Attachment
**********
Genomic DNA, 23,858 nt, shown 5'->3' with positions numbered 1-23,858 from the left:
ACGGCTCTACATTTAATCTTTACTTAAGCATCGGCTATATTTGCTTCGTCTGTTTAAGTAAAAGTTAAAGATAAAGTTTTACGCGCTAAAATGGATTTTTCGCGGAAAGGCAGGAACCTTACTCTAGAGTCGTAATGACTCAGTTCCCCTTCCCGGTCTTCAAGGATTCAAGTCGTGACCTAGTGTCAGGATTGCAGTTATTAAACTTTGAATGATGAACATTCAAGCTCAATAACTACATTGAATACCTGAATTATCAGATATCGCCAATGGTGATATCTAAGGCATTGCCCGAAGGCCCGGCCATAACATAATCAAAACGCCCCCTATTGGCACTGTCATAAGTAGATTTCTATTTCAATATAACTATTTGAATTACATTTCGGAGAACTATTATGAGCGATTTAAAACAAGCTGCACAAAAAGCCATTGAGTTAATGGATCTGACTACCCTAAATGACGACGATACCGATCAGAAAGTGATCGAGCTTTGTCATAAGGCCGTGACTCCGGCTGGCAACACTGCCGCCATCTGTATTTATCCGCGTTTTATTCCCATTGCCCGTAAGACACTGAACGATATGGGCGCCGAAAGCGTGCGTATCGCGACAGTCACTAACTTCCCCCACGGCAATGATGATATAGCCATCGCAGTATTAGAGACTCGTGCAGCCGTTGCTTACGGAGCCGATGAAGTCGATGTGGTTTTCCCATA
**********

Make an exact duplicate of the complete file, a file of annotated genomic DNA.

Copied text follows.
Genomic DNA, 23,858 nt, shown 5'->3' with positions numbered 1-23,858 from the left:
ACGGCTCTACATTTAATCTTTACTTAAGCATCGGCTATATTTGCTTCGTCTGTTTAAGTAAAAGTTAAAGATAAAGTTTTACGCGCTAAAATGGATTTTTCGCGGAAAGGCAGGAACCTTACTCTAGAGTCGTAATGACTCAGTTCCCCTTCCCGGTCTTCAAGGATTCAAGTCGTGACCTAGTGTCAGGATTGCAGTTATTAAACTTTGAATGATGAACATTCAAGCTCAATAACTACATTGAATACCTGAATTATCAGATATCGCCAATGGTGATATCTAAGGCATTGCCCGAAGGCCCGGCCATAACATAATCAAAACGCCCCCTATTGGCACTGTCATAAGTAGATTTCTATTTCAATATAACTATTTGAATTACATTTCGGAGAACTATTATGAGCGATTTAAAACAAGCTGCACAAAAAGCCATTGAGTTAATGGATCTGACTACCCTAAATGACGACGATACCGATCAGAAAGTGATCGAGCTTTGTCATAAGGCCGTGACTCCGGCTGGCAACACTGCCGCCATCTGTATTTATCCGCGTTTTATTCCCATTGCCCGTAAGACACTGAACGATATGGGCGCCGAAAGCGTGCGTATCGCGACAGTCACTAACTTCCCCCACGGCAATGATGATATAGCCATCGCAGTATTAGAGACTCGTGCAGCCGTTGCTTACGGAGCCGATGAAGTCGATGTGGTTTTCCCATA